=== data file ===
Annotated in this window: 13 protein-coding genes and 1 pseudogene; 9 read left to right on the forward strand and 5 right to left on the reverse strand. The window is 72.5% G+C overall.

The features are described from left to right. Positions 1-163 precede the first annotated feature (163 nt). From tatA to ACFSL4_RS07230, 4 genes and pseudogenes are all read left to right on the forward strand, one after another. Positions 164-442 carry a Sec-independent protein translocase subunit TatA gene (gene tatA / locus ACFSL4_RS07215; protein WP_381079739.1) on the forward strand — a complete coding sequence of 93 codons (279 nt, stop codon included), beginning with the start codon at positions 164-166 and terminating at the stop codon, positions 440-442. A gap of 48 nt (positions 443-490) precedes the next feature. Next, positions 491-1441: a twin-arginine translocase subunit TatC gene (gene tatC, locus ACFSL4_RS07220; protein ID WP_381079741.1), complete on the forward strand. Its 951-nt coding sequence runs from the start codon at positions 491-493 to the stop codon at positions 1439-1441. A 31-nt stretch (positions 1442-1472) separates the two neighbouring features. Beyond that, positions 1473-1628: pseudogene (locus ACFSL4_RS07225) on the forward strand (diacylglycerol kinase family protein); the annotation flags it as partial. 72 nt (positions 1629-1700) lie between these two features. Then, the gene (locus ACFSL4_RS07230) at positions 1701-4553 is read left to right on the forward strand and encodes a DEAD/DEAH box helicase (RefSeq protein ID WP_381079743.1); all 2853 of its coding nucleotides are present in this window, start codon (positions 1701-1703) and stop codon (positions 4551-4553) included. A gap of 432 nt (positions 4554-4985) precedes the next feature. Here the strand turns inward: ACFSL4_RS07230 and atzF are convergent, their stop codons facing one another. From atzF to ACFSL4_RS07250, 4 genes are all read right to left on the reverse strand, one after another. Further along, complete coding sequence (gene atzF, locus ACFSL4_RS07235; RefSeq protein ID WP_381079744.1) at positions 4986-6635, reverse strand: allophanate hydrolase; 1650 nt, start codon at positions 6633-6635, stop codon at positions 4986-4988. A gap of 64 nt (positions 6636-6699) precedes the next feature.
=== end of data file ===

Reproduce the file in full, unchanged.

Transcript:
Annotated in this window: 13 protein-coding genes and 1 pseudogene; 9 read left to right on the forward strand and 5 right to left on the reverse strand. The window is 72.5% G+C overall.

The features are described from left to right. Positions 1-163 precede the first annotated feature (163 nt). From tatA to ACFSL4_RS07230, 4 genes and pseudogenes are all read left to right on the forward strand, one after another. Positions 164-442 carry a Sec-independent protein translocase subunit TatA gene (gene tatA / locus ACFSL4_RS07215; protein WP_381079739.1) on the forward strand — a complete coding sequence of 93 codons (279 nt, stop codon included), beginning with the start codon at positions 164-166 and terminating at the stop codon, positions 440-442. A gap of 48 nt (positions 443-490) precedes the next feature. Next, positions 491-1441: a twin-arginine translocase subunit TatC gene (gene tatC, locus ACFSL4_RS07220; protein ID WP_381079741.1), complete on the forward strand. Its 951-nt coding sequence runs from the start codon at positions 491-493 to the stop codon at positions 1439-1441. A 31-nt stretch (positions 1442-1472) separates the two neighbouring features. Beyond that, positions 1473-1628: pseudogene (locus ACFSL4_RS07225) on the forward strand (diacylglycerol kinase family protein); the annotation flags it as partial. 72 nt (positions 1629-1700) lie between these two features. Then, the gene (locus ACFSL4_RS07230) at positions 1701-4553 is read left to right on the forward strand and encodes a DEAD/DEAH box helicase (RefSeq protein ID WP_381079743.1); all 2853 of its coding nucleotides are present in this window, start codon (positions 1701-1703) and stop codon (positions 4551-4553) included. A gap of 432 nt (positions 4554-4985) precedes the next feature. Here the strand turns inward: ACFSL4_RS07230 and atzF are convergent, their stop codons facing one another. From atzF to ACFSL4_RS07250, 4 genes are all read right to left on the reverse strand, one after another. Further along, complete coding sequence (gene atzF, locus ACFSL4_RS07235; RefSeq protein ID WP_381079744.1) at positions 4986-6635, reverse strand: allophanate hydrolase; 1650 nt, start codon at positions 6633-6635, stop codon at positions 4986-4988. A gap of 64 nt (positions 6636-6699) precedes the next feature.